Alberta Oil Magazine – Drilling mud has always been a critical part of drilling a well – but never more than today, amidst a technological revolution that is sending drill bits farther and farther underground in search of oil and gas reserves once considered impossible to extract.
Mud, once a boring necessity, has become an increasingly prominent part of oil and gas extraction operations, enabling the drilling of holes that grow more complex by the year. Mud research has become a key driver for the companies that make it – several of them Canadian, and growing fast – as drillers seek products that enable underground feats.
In the oily depths several kilometers beneath the surface, it’s easy for things to go seriously wrong. Drill bits can get stuck. Friction can build up, halting progress. Trapped hydrocarbons can surge to surface in a blowout. Holes can cave in, trapping millions of dollars of equipment. One product can help manage all of those problems. It is drilling fluid or, as it’s known across an industry dependent on chemical cocktails to smooth progress underground, mud.
Traditionally, drillers used water-based muds. They had all sorts of virtues. Made as powders, they could be mixed on location with water from a nearby stream or pond, saving trucking costs. Disposal was easy: used product could either be poured into a pit on a drill rig site, or even spread over a farmer’s field.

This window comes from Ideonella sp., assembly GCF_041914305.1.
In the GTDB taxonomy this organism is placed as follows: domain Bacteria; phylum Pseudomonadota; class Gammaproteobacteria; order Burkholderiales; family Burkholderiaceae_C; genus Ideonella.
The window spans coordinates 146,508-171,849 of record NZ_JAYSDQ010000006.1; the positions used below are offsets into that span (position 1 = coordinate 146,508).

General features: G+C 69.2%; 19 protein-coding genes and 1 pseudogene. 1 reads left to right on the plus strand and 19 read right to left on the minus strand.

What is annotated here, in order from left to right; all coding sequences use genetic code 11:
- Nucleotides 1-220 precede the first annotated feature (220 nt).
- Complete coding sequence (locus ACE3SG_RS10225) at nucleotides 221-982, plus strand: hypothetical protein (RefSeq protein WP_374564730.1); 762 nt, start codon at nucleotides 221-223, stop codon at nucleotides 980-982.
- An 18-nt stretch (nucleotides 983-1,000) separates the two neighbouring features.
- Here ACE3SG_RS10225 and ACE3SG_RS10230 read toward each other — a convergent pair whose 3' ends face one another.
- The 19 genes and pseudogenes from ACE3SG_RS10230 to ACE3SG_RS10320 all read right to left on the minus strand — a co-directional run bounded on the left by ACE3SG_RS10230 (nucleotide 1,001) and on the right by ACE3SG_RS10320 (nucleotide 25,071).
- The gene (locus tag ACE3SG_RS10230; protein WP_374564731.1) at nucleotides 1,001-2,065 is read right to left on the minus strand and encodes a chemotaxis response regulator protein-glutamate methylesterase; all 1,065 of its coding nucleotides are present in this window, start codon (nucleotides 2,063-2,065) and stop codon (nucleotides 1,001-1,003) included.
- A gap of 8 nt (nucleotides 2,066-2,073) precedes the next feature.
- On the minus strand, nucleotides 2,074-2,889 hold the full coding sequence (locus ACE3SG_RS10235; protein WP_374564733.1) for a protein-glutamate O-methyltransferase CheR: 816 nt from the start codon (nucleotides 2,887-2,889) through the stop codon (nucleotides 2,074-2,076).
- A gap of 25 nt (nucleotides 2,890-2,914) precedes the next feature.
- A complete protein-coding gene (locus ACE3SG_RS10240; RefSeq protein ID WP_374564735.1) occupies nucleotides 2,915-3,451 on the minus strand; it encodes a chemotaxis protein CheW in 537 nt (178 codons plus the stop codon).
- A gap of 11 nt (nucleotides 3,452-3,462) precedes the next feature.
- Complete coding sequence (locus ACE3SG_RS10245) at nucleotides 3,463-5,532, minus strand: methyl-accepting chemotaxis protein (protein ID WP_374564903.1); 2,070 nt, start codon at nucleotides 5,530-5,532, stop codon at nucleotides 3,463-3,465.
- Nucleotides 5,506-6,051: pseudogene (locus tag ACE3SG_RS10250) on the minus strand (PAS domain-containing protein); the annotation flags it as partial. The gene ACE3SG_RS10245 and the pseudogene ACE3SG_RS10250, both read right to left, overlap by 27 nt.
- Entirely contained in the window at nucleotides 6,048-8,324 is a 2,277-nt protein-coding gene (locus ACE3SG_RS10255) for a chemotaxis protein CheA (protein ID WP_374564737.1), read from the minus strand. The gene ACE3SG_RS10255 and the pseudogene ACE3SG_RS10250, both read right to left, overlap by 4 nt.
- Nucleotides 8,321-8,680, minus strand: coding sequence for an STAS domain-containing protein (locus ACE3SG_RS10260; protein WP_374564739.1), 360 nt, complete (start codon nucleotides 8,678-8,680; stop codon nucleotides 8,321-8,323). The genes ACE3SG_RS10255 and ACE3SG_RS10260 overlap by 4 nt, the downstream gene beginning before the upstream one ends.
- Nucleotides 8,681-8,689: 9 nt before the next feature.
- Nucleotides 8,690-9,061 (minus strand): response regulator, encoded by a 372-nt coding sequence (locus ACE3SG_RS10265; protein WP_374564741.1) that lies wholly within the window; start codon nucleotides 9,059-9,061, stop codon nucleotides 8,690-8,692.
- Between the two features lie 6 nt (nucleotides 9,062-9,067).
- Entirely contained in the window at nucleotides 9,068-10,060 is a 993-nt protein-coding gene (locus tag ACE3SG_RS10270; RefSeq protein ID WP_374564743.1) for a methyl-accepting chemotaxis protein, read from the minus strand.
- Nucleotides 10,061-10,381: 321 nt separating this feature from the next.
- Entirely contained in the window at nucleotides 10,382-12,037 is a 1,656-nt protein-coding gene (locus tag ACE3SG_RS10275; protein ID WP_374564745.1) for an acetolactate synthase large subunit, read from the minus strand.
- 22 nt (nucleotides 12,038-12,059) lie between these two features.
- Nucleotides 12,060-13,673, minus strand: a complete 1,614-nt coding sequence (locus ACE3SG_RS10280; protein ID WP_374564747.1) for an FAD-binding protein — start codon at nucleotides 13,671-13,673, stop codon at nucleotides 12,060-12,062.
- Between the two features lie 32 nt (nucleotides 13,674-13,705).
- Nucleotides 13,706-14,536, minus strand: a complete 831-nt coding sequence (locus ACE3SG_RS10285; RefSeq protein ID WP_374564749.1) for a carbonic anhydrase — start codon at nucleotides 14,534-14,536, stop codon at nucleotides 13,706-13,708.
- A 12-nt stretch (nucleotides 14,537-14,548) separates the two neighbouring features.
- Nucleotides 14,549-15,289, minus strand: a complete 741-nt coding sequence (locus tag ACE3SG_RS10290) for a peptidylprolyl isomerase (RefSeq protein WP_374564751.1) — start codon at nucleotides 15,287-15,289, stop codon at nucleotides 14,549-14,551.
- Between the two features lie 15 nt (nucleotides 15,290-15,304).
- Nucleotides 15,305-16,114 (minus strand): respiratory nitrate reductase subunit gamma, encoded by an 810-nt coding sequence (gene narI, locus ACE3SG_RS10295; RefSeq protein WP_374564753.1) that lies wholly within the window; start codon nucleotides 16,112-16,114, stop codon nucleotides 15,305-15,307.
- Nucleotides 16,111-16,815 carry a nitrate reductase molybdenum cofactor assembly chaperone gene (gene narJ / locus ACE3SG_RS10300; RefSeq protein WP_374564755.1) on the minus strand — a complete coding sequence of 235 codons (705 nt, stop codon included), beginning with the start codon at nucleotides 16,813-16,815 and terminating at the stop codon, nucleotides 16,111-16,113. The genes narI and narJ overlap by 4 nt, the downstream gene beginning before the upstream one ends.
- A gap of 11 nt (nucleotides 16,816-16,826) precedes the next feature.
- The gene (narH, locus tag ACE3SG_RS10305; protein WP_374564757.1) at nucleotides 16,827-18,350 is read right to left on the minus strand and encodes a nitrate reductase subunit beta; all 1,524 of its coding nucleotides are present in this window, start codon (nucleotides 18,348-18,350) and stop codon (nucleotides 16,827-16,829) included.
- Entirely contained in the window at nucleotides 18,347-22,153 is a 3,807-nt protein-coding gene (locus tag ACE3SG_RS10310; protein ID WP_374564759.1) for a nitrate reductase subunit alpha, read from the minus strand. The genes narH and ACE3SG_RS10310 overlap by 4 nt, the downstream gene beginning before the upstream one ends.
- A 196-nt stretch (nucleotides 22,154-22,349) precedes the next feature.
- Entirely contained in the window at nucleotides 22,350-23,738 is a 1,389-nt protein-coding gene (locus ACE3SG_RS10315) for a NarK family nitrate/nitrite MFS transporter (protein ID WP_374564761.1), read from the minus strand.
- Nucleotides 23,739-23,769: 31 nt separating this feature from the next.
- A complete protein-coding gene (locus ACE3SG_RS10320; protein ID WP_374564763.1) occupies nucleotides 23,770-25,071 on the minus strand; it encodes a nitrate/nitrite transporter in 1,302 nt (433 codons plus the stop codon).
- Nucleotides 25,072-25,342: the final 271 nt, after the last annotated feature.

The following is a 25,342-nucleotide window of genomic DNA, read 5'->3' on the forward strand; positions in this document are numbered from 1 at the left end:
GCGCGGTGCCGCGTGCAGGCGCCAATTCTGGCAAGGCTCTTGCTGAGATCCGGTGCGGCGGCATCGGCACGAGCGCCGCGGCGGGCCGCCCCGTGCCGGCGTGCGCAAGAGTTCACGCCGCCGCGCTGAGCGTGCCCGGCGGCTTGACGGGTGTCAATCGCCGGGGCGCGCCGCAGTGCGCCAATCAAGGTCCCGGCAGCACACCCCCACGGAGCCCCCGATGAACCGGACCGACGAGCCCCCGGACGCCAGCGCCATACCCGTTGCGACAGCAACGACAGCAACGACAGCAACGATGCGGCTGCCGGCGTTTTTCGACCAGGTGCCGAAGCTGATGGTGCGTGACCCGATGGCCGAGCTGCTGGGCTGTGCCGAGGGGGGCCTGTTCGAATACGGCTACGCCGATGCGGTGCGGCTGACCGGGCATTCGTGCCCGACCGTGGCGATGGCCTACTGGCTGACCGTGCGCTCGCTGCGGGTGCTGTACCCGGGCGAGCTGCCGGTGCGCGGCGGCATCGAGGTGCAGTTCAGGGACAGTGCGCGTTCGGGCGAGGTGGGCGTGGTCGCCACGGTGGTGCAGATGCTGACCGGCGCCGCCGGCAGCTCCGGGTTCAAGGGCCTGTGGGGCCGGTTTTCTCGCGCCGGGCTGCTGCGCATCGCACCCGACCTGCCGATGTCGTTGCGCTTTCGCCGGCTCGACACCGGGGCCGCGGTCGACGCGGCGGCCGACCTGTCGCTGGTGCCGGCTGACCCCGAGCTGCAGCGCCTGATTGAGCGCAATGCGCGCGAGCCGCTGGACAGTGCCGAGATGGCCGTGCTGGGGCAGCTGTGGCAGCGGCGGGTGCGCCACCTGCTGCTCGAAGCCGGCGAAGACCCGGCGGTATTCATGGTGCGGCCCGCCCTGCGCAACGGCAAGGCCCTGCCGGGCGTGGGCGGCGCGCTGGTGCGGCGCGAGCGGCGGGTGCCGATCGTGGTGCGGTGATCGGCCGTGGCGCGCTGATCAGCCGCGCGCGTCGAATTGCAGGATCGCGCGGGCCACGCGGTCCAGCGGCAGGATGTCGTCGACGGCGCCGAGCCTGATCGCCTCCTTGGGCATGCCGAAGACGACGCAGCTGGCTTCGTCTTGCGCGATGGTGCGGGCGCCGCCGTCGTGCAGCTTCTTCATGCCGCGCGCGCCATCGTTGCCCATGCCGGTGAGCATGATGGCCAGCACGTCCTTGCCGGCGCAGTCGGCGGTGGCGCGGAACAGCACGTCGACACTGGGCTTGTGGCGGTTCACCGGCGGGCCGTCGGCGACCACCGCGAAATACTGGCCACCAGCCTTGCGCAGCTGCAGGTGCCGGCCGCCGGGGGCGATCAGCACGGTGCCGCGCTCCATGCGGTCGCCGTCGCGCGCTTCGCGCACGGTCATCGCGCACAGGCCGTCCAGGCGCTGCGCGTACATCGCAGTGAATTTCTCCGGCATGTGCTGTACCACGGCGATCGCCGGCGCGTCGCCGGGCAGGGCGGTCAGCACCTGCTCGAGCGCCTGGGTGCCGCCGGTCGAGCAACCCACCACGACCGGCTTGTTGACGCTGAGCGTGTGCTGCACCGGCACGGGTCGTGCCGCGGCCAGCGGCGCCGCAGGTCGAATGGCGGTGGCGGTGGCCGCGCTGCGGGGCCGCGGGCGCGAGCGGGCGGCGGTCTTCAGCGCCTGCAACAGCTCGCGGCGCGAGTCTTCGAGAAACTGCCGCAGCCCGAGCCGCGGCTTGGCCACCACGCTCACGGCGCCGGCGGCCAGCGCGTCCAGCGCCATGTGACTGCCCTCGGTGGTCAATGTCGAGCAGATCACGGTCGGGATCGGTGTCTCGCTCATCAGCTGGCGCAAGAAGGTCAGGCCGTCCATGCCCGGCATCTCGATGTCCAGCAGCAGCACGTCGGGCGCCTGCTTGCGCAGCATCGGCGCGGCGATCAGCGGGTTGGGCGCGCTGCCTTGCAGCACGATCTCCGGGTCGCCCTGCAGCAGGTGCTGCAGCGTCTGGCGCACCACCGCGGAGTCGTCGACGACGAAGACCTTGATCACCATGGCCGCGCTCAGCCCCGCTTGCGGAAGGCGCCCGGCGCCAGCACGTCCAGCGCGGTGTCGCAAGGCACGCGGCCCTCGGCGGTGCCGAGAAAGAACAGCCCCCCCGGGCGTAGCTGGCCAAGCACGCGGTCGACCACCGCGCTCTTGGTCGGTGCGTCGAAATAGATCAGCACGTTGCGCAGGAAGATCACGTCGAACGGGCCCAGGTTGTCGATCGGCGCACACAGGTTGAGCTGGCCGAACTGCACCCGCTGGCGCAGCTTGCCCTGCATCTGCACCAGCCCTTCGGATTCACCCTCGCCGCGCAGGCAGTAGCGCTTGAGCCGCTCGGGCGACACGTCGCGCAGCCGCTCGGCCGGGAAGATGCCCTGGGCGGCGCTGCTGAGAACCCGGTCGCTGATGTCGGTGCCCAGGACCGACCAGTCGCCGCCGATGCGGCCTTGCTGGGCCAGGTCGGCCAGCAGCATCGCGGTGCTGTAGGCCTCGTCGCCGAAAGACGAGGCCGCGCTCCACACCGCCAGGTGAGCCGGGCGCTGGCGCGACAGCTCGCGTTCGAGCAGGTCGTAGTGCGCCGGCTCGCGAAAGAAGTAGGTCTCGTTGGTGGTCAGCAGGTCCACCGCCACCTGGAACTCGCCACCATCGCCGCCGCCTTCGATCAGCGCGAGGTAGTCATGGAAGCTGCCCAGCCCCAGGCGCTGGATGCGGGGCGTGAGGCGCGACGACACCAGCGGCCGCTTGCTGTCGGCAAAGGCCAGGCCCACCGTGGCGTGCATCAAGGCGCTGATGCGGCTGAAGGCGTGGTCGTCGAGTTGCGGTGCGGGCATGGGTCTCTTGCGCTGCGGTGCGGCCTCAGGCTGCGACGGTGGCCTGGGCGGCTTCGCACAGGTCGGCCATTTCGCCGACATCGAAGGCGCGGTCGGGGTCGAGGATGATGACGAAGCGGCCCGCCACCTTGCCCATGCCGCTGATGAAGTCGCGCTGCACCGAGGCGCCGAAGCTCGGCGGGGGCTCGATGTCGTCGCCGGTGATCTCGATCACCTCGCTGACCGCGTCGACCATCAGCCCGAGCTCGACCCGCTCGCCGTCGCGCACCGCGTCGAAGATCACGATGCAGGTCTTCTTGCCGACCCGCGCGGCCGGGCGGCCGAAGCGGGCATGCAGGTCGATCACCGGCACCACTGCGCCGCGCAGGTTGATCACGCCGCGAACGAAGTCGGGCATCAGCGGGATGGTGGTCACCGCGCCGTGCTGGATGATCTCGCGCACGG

Plus, it was cheap. It might cost $200 a cubic meter for a water-based mud. The other option: an oil-based mud, which arrives by tanker truck, needs to be handled with care and, once used, sent to a specialized landfill. It might run $1,000 a cubic meter, five times more. For those reasons, even a half-decade ago water-based mud made up roughly 70 per cent of the mud used in Western Canada.
Today, that number has flipped, and more than two-thirds of the mud flowing down drill holes is oil-based. The reason comes down to the extremes of modern-day drilling. When it comes time to plumbing modern depths and distances, an oil-based mud can do things a water-based mud simply can’t.
“As the industry has moved toward way more horizontal wells, industry in general has said, ‘We’re not going to mess around with cheap systems. We want to make sure we have Cadillac mud systems in the hole,” says George Wadsworth, president of Marquis Alliance, one of the top three mud-makers in Canada.
the fracking business – or “pressure pumping,” as industry calls it – used to be two-thirds dominated by U.S. majors. Today, “They’re down to less than 25 per cent market share in Canada,” Fetterly says, and Canadian players like Calfrac Well Services Ltd. and Trican Well Service Ltd. have established growing U.S. beachheads.
As CES, Marquis Alliance and Tervita are showing, it’s happening in drilling fluids, too. More importantly, their growth is coming at a time when the broader market is expanding. A recent study by IHS Chemical pegged the global market for oilfield chemicals – which include both drilling mud and chemicals used in well fracturing – at US$16 billion in 2010, with over half that in North America. By 2015, IHS forecast the market will hit $19 billion, an annual growth rate of 3.5 per cent.
Fetterly calls drilling fluids “one of the most attractive segments of the oilfield services sector” and points out Canadian companies have another advantage: they’re next-door neighbors to the oil sands, whose tarry deposits have posed major issues for drilling rigs.